The object of the present invention is to provide a method for the improved initialization and personalization of chip cards and a chip card for this purpose.
In accordance with the present invention, data structures are created on the chip card which allow the data which is to be transmitted to the chip card at the time of personalization to be unambiguously assigned to the individual chip card applications and thus to the providers of these applications. This produces secure and reliable isolation between the chip card applications at the time of personalization. The present invention makes it impossible during personalization for personalizing data to be written to data fields not intended for this purpose by, for example, the providers of chip card applications. The present invention allows robust personalization of the fields for personalizing data which were defined as such at the time of initialization, where only the locations intended for this purpose in the memory of the chip card can be personalized. No additional storage space is required in the memory of the chip card in order to put the present invention into practice. At the same time, the initialization required for personalization of this kind can be carried out without any loss of speed in comparison with conventional methods of initialization.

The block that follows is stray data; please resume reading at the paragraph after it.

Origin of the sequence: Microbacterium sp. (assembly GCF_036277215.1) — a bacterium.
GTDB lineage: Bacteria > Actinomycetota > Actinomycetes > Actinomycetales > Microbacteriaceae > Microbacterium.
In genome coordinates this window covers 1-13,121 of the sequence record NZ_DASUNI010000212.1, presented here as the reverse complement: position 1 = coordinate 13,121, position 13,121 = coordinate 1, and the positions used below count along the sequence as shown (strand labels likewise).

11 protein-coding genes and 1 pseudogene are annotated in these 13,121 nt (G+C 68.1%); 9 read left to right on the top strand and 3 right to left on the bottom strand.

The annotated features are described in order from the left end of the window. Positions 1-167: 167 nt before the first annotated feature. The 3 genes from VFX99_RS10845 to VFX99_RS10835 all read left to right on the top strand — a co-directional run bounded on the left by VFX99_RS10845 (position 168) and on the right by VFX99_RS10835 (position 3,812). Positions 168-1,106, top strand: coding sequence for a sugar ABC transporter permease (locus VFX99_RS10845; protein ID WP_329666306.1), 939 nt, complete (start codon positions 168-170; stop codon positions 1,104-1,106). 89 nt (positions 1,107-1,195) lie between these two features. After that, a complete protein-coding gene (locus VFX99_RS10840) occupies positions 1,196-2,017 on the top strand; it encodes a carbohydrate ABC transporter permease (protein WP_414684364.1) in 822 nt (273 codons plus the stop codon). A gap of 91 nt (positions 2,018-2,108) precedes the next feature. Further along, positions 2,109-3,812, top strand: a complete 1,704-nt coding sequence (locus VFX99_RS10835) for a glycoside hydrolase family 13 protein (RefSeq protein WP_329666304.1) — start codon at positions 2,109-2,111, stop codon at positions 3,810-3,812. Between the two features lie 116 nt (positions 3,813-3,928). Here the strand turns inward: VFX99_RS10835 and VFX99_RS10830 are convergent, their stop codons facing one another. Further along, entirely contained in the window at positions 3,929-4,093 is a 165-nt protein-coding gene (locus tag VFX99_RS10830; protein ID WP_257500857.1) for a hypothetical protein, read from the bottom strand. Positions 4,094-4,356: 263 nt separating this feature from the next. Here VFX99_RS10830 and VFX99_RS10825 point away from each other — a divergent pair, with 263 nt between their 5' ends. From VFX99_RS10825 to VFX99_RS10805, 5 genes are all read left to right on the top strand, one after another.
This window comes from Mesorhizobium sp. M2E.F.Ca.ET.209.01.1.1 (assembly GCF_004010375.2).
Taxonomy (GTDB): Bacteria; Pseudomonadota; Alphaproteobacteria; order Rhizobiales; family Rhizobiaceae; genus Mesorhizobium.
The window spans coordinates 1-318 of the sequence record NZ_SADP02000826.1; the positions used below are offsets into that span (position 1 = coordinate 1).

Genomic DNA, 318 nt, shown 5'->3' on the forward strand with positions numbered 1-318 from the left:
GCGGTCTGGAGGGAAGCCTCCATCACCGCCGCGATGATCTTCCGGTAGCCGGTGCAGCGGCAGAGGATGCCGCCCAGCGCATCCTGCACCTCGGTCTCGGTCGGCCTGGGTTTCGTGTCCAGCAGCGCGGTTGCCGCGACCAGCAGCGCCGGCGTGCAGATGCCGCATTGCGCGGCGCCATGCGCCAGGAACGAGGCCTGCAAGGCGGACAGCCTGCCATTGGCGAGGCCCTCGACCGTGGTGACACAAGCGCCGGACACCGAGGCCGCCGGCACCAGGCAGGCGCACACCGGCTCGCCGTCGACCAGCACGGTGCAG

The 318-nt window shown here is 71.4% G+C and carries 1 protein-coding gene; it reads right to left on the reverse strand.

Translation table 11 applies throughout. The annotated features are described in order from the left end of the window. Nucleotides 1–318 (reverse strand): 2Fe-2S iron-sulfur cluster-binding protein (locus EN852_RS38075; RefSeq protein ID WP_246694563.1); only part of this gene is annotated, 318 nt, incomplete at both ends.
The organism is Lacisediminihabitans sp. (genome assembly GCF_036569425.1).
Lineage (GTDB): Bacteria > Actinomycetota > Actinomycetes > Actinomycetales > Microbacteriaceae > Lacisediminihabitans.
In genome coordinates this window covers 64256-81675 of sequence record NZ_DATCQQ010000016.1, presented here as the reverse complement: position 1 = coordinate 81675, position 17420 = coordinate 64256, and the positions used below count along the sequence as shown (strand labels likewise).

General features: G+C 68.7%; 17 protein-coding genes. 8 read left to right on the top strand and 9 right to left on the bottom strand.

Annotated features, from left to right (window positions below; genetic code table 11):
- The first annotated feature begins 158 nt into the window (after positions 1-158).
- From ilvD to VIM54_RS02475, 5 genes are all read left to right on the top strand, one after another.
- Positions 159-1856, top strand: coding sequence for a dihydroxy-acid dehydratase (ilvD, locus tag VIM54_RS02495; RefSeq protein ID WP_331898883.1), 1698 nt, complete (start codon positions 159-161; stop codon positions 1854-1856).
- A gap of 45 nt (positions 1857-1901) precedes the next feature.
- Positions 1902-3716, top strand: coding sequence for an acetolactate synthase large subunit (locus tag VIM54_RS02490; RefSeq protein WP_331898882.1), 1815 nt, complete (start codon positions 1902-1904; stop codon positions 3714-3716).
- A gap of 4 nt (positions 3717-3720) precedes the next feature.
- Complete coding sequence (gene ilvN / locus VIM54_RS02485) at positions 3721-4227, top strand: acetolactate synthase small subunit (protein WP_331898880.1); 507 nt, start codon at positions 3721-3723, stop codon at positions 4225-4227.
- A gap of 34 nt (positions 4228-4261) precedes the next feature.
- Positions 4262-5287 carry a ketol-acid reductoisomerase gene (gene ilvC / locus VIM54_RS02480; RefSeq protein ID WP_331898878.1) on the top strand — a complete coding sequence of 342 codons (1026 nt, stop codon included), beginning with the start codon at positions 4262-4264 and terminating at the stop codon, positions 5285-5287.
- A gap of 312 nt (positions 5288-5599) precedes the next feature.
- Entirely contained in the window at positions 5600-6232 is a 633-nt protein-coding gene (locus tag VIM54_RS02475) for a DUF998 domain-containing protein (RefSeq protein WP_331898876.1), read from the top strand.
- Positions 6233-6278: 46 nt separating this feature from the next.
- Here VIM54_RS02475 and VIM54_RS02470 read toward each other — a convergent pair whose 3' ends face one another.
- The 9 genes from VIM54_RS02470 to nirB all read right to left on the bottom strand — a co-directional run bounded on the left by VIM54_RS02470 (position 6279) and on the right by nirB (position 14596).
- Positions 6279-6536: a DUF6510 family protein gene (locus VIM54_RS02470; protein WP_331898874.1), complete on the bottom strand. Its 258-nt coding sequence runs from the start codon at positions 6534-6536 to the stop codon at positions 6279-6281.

The invention will be described in greater detail below by reference to preferred embodiments. In the drawings:
In what follows, a description will be given of the initialization which serves as a preparation for the personalization of chip card 100. During the initialization, a so-called personalization descriptor (PD) is written to every location within a memory block 103 which is intended to hold a field of personalizing data.
If it is necessary for more than one personalizing record to be transmitted in order to personalize a chip card application, storage locations for this purpose are reserved in data memory 102 of chip card 100 by other PD's in the course of the initialization. The offset field NEXT 203 of PD 200 specifies the offset, i.e. the memory address, of a further PD 210. By means of the offset field 203, the PD's 200, 210 required are organized into PD lists so that there are a series of PD's 200, 210, etc. in a set order laid down for the personalization process. From the organizational point of view, PD's 200, 210, etc. in this case are connected together in the same order as that in which the personalizing data will be transmitted to chip card 100 during the subsequent personalization. To indicate that the PD list does not contain any further items, or that it consists of only a single item, what can for example be done is to make the content of the offset field 203 of the last PD zero.